You’ve worked on stage and TV, on video and recorded albums. What medium do you feel most comfortable with?

I like being on camera, and I do feel that that’s probably where my best work comes out. But there’s a rush to being on stage in front of a live audience. You come to crave it; you get addicted to throwing yourself in front of people and asking them to judge you.

The Beaverton is great because we shot in front of a live audience, so it was a TV show, and being on camera, but you also had the live studio audience there, which makes it so much more fun.

A lot of what you do involves things that terrifies people. How do you manage stage fright and nerves?

It comes with experience. When you’re young and strong-minded, you don’t care what the audience thinks, but as you get older you realize how much of it is catering to an audience, and connecting with them. You want to understand what they like, and what they want to see. And that can make you self-conscious. So I think people deal with it differently, depending on the stage of their career.

I always feels comfortable, but sometimes, I’ll have unbelievably sweaty hands; like dripping, glistening sweat, and everyone goes, oh my god, you’re so nervous, and I’m truly not, but my body is dealing with nerves in some other way. It’s a coping mechanism, and it came at the cost of sweaty hands.

How did you get involved with the Beaverton?

The casting directors were big fans of the Get Some show, which they came to see every week. And they took a very close look at everyone involved with that show. Luckily, I just kept getting called back for more screen tests. Eight of them actually.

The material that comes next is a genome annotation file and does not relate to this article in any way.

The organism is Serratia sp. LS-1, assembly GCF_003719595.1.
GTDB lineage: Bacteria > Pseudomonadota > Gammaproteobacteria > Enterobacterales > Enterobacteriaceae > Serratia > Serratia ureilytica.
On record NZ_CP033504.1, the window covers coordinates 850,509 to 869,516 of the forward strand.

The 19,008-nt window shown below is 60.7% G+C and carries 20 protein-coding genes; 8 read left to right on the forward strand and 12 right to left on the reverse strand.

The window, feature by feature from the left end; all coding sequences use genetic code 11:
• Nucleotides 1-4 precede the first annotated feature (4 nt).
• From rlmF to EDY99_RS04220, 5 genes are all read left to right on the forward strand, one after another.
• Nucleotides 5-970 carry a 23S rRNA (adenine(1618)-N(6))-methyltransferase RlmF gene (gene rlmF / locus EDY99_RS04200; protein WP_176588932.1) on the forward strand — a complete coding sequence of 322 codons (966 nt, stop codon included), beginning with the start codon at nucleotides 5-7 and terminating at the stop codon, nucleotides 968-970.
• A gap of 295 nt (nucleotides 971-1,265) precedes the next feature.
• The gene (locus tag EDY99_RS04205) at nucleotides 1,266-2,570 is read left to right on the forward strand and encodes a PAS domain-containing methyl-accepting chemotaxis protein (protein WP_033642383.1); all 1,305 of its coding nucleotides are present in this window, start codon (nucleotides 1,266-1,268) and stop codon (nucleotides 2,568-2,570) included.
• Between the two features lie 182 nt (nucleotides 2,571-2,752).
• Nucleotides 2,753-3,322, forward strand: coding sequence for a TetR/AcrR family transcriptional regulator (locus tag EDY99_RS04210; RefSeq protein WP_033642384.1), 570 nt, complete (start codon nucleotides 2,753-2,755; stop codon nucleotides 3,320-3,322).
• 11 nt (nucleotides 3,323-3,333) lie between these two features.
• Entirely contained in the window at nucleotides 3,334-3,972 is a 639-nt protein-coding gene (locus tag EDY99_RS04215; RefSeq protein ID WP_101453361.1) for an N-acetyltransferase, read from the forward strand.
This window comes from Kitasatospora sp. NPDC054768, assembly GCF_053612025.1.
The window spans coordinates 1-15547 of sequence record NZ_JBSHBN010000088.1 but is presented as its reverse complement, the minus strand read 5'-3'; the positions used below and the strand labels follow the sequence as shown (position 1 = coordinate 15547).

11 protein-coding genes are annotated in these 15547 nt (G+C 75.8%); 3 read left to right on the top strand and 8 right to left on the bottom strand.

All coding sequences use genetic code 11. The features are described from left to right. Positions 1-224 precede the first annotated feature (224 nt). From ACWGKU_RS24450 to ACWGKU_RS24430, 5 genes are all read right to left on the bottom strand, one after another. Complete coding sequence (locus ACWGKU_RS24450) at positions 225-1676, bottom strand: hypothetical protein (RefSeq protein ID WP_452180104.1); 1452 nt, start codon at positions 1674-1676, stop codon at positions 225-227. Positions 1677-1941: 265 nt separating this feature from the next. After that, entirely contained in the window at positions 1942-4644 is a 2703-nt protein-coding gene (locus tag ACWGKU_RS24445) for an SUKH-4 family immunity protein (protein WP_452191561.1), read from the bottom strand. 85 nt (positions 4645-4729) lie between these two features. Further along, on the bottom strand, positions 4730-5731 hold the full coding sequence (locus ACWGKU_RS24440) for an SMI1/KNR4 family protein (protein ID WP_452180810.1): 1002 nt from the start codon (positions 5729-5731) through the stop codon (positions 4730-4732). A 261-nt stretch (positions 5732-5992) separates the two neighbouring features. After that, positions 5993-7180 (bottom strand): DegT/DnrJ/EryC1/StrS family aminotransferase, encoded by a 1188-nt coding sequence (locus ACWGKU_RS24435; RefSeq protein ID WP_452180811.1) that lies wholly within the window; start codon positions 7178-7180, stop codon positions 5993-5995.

Eight? I hope the experience has been worth it?

It’s been amazing. Definitely the highest profile job of my comedy career – I’m on a lot of bus stops now. It’s also a really interesting experience for me – everything I’ve done otherwise has been something I created. Whereas with this project, I’m kind of a hired gun.

But I’ve connected so closely with the creators – Jeff Detsky and Luke Gordon Field – as well as the material, that it feels like a learning experience.

The Beaverton

What do you see for yourself down the road?

I’d love to get some of my own shows created, and do some feature film work. I want to expand and keep challenging myself – you really have to be multifaceted to be an actor in Canada.

Mitch Hedberg had a joke about expectations for comedians. He said: “’Oh, you’re a stand-up comedian, can you write us a script?’ That’s not fair. That’s like if I worked hard to become a cook, and I’m a really good cook, they’d say, ‘OK, you’re a cook. Can you farm?’”

Ha! Exactly. Nowadays, you’re expected to understand a lot of aspects of the field. It’s a lot harder if you specialize in one thing. But if you learn enough related skills – for example I write, act, and produce – you increase your chances.

On that note: any advice for job seekers looking to break into arts and entertainment?

You have to get out there and work hard. Don’t expect to be paid a lot in the beginning, but just make sure it’s something you really enjoy doing, because that’s the main perk: you get to do a job you really love.